Stanbic Bank Zimbabwe deposits up-to $1.2 billion

Stanbic Bank deposits clock $1.2 billion

STANBIC Bank Zimbabwe has exceeded $1 billion deposits in the financial year ended December 31, 2017.

The bank’s customers are, however, struggling to settle foreign payments as a result of foreign currency shortages.

Since last year, Zimbabwe’s banking institutions have been facing the depletion of nostro accounts used in funding foreign payments. The trend has created chronic settlement challenges for international payments resulting in most banks having backlogs for telegraphic transfers.

“As the country remained crippled by chronic foreign currency shortages, the bank’s customer deposit base increased from $701 million in 2016 to close the year at $1.2 billion as depositors failed to utilise their funds for settlement of foreign obligations,” chief executive officer, Mr Joshua Tapambgwa, said.

Stanbic Bank defied various economic challenges, which among others included unbearable cash and foreign currency shortages, to post an impressive set of results for the year headlined by a profit after tax of $27.6 million, up 30 percent from the prior year’s $21.2 million. Chairman, Gregory Sebborn, attributed the performance to the returns on the various interest earning instruments that the leading financial services institution invested in.

The board chair said income earned from the growing transaction volumes on the various innovative electronic channels that Stanbic Bank offers as well as good recoveries on previously downgraded facilities contributed significantly to the bank’s performance.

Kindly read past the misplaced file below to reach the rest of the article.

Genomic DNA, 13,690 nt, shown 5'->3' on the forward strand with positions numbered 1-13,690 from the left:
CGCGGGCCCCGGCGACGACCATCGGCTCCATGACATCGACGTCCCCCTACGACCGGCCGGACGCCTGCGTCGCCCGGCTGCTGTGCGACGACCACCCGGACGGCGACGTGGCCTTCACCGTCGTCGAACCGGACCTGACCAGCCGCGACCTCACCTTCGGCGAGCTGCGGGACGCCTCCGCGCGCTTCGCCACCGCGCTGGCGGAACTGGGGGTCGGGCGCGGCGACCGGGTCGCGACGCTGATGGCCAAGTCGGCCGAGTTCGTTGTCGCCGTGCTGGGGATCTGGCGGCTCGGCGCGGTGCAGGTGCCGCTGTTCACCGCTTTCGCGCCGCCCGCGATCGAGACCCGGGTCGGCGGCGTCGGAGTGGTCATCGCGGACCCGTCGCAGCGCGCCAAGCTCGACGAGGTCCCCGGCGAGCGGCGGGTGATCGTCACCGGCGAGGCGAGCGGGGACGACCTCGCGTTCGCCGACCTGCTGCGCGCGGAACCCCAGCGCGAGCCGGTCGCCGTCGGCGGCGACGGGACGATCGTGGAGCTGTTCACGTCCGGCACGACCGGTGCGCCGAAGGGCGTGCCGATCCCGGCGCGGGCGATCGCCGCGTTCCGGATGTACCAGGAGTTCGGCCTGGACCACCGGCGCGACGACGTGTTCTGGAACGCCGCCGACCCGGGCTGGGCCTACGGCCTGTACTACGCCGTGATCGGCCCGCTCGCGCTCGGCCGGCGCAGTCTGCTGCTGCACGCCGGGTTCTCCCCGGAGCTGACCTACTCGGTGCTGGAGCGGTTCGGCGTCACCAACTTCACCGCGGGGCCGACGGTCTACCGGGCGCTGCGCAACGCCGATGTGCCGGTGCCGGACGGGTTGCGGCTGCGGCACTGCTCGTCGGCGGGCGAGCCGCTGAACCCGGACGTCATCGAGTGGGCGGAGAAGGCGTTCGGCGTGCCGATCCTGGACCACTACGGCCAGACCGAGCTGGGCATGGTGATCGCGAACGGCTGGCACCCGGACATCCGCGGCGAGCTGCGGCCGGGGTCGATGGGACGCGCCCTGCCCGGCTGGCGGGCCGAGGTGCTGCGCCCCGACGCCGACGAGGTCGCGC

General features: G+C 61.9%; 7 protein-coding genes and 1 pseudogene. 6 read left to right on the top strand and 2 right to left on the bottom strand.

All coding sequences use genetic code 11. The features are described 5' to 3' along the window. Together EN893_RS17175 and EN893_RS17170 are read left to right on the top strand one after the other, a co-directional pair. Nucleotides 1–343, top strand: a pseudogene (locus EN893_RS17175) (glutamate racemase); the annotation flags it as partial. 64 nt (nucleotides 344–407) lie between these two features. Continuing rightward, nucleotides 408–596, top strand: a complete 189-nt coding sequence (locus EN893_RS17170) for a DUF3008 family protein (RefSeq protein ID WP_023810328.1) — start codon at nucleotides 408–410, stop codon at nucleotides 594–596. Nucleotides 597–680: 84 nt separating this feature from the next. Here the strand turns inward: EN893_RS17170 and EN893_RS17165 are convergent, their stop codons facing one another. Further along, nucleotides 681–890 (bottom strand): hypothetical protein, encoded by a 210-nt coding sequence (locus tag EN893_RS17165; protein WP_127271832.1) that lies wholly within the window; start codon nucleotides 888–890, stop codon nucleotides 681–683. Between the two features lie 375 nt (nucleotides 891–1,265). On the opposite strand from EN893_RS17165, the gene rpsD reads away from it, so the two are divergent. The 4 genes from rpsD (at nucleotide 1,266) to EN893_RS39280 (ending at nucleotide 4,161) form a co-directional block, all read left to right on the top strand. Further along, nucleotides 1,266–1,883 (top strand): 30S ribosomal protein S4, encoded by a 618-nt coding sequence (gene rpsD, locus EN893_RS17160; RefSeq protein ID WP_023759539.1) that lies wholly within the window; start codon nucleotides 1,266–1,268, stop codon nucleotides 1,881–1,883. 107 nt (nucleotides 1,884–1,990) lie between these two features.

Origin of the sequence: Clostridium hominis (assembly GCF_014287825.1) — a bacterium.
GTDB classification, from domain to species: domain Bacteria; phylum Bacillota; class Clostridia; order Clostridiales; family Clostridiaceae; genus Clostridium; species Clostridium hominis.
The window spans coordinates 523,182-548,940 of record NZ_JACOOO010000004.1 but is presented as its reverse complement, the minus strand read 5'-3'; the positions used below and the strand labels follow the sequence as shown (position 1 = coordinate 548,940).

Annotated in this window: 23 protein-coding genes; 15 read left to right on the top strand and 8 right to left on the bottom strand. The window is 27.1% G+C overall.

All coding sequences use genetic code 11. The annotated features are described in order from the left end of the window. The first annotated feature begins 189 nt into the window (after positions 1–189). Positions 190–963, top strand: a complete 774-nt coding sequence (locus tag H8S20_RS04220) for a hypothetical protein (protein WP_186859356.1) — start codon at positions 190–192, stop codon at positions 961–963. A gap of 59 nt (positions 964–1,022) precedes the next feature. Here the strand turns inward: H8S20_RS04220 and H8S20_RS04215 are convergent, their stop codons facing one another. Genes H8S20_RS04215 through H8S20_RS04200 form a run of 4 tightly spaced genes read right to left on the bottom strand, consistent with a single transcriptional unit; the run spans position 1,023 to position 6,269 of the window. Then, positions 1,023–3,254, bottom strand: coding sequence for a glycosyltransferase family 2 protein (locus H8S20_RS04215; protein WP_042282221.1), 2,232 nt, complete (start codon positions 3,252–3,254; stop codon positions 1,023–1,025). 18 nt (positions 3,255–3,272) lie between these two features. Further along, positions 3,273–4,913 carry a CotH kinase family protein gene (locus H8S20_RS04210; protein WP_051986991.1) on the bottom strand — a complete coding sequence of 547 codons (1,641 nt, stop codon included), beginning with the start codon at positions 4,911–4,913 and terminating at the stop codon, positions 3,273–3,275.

Mr Tapambgwa said a 17 percent growth recorded in the bank’s net interest income, which increased from $47.2 million in 2016 to $55.1 million, was bolstered mainly by additional short-term investments acquired during the year.

He, however, said the 2017 fee and commission income deteriorated from $33.5 million in the prior period to $32.6 million as the increased surrender requirements on platinum and chrome exports had a negative impact on the volumes of customer foreign payments, which the financial institution could not process as nostro reserves remained depleted.

“The charge for credit impairments for 2017 was $2.1 million having declined from $8.4 million in 2016 as the bank’s enhanced collection efforts on non-performing loans and reduced written off facilities continued to bear positive results,” said Mr Tapambgwa.

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